The GP2 season is now at halfway point, having run at 5 of the 10 F1 Grand Prix it will support this season. If you’ve not been following the series fear not- Badger’s got a rundown of who’s on their way to securing an F1 drive for 2011.

Back in May Badger picked out Pastor Maldonado as the strong title favourite, and the Venezeulan has spared our blushes by dominating the first half of the season. Three straight feature race wins in Istanbul, Valencia and last time out at Silverstone leave him with a healthy 19 point lead entering the second half of the championship.

© GP2 Media Service

After developing a reputation for being rapid-but-reckless in previous years Pastor’s shown a new maturity in 2010, biding his time and staying calm when the situation demands it. He’s been consistent in qualifying and clever in the races- it seems he’s grown up.

His lead is commanding, and with the competition looking a little inconsistent this one is now his to lose. The signs are that he won’t do that, that he’s got his act together enough to keep the good ship Maldonado on a course for victory. If he does we’d expect to see him in F1 next year, likely for a team looking for the magic combo of cash (he’s got hefty backing from his homeland) and success in GP2. Think of him as the new Vitaly Petrov.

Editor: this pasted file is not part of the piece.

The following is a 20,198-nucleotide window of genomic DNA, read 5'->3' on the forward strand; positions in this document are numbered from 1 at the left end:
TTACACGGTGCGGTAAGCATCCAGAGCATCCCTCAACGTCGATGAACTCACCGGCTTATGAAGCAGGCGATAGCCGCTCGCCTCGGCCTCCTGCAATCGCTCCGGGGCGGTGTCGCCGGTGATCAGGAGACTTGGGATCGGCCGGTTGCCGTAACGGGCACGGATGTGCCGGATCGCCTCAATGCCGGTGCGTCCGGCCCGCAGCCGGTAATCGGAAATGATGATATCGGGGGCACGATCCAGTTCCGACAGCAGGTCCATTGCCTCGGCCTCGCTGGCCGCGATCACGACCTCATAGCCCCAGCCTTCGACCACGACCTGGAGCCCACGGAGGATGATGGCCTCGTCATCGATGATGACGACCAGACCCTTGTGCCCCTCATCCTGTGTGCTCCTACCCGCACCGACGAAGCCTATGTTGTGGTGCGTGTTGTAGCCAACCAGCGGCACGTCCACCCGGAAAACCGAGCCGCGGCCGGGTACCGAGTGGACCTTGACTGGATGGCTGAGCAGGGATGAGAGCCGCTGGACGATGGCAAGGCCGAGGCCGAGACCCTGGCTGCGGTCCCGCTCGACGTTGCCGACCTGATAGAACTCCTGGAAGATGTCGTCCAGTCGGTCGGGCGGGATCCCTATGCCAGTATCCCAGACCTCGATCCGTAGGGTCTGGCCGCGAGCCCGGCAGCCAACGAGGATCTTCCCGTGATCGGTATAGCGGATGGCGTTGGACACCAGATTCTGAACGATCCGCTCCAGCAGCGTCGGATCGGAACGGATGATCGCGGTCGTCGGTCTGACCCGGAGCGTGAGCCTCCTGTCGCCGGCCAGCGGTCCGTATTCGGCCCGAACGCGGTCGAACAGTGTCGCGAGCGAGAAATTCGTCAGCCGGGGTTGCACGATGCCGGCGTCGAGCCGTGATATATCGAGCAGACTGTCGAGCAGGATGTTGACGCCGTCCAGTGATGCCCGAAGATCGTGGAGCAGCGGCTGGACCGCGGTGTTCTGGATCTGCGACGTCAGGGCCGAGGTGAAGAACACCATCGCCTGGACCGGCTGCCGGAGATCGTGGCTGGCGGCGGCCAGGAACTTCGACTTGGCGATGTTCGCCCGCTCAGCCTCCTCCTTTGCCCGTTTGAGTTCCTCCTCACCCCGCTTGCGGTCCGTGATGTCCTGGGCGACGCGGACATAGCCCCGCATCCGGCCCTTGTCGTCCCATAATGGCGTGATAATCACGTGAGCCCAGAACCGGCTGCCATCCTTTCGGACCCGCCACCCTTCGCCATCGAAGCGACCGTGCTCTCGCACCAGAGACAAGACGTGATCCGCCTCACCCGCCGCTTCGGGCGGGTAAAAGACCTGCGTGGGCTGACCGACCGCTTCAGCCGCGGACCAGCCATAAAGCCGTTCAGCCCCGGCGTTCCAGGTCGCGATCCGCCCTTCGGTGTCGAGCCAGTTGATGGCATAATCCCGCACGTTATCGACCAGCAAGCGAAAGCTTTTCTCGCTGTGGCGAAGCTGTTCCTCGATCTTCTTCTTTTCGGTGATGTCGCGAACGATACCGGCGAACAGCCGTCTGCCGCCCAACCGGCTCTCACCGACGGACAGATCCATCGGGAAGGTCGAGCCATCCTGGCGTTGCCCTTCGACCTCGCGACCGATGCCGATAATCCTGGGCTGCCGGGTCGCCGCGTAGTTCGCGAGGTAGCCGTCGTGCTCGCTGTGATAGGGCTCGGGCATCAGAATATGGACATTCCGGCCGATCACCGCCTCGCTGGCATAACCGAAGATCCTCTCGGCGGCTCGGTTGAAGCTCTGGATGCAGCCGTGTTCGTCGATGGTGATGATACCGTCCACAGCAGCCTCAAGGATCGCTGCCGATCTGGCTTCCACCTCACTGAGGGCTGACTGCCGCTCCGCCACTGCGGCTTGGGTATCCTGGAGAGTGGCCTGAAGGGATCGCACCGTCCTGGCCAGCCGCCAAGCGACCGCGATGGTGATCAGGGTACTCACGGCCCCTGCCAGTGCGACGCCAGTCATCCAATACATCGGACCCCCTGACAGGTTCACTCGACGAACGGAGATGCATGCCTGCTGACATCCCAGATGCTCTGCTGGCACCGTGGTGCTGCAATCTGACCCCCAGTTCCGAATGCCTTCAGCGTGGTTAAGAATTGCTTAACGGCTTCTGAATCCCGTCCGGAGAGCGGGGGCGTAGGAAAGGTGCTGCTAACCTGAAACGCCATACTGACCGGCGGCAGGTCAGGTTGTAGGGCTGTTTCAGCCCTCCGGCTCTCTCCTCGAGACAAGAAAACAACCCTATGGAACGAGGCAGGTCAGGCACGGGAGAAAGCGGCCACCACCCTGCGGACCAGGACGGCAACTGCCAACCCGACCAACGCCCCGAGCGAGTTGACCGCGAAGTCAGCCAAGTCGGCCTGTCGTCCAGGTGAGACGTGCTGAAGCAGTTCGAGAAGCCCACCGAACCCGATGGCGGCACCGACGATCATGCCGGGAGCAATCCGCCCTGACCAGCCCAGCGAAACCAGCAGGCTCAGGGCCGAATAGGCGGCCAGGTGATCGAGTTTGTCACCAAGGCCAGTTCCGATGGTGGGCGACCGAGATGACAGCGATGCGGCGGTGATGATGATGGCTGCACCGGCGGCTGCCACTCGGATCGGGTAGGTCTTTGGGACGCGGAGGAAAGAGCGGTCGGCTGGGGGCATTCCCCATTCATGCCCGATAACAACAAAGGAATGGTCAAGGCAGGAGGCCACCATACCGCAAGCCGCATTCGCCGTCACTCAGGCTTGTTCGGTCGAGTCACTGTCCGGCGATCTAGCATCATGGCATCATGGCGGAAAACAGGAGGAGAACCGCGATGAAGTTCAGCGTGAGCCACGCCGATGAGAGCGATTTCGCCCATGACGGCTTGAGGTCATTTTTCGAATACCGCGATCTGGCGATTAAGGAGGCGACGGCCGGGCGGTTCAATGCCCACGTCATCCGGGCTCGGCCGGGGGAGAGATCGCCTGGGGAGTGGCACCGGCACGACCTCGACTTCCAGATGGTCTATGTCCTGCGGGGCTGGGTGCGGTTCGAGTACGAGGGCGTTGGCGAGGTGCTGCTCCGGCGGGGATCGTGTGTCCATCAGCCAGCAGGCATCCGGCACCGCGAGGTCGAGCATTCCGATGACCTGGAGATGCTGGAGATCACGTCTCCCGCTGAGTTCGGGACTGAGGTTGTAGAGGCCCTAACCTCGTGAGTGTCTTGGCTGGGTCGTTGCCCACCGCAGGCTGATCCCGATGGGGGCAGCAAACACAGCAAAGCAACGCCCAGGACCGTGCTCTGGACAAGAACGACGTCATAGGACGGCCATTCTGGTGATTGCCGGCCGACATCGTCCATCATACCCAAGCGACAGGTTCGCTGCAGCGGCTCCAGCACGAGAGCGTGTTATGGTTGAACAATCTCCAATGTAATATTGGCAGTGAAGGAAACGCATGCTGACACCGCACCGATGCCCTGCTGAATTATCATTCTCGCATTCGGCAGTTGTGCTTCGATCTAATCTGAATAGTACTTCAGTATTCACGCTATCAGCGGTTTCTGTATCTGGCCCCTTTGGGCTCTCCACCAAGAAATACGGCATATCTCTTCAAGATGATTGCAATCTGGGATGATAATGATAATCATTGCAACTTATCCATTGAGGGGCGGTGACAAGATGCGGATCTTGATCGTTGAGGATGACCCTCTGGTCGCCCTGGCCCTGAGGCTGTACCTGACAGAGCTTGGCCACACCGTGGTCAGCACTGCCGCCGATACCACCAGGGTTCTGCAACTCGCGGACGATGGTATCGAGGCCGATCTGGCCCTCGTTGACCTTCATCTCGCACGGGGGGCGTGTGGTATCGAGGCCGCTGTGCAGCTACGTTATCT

So Pastor’s been the man this season, but who else has impressed? Well, a few people- but no one consistently. We’ve seen flashes of brilliance from a few but none have done it regularly enough to keep up with Maldonado in the championship. The fact that he’s a few years older than his competitors partly explains that.

But arguably Pastor’s biggest rival in speed terms is Mexico’s Sergio Perez, who only turned 20 at the start of the year. At times he’s shown a stunning pace in the Barwa Addax car, but bad luck has prevented him turning this into title challenging points. He set out his stall with a brilliant victory at Monaco, dominating a race in which he looked untouchable. We all know Mark Webber was the most impressive man on the Monte Carlo streets that weekend, but Sergio was without doubt a close second.

Perez was dominant in the Monaco feature race, and also took sprint race honours at Silverstone. © Autosport

His bad luck has been telling, not least in Valencia- a race for which he’d taken pole- where he was taken out of both races by overambitious moves from drivers behind him.

Still, Perez is lightning quick, very young and supported to the hilt by Mexican telecom giants Telmex. He’s making a very strong case to become his country’s first F1 driver in three decades, and a strong run to the end of the season could well see him do it sooner rather than later. And, with his obvious talents, he’s not out of the title race just yet.

Though not the quickest man in the field, Spaniard Dani Clos has done a great job this season, and sits second in the championship despite not yet showing the ultimate pace of his rivals. But then success in F1 isn’t all about banzai laps and blinding speed- consistency is key, and Dani’s shown that in GP2 this year. He’s taken just the one win- and that came in the Turkish sprint race- but he’s racked up four additional podium finishes (including two at Silverstone), leaving him 19 shy of runaway leader Maldonado.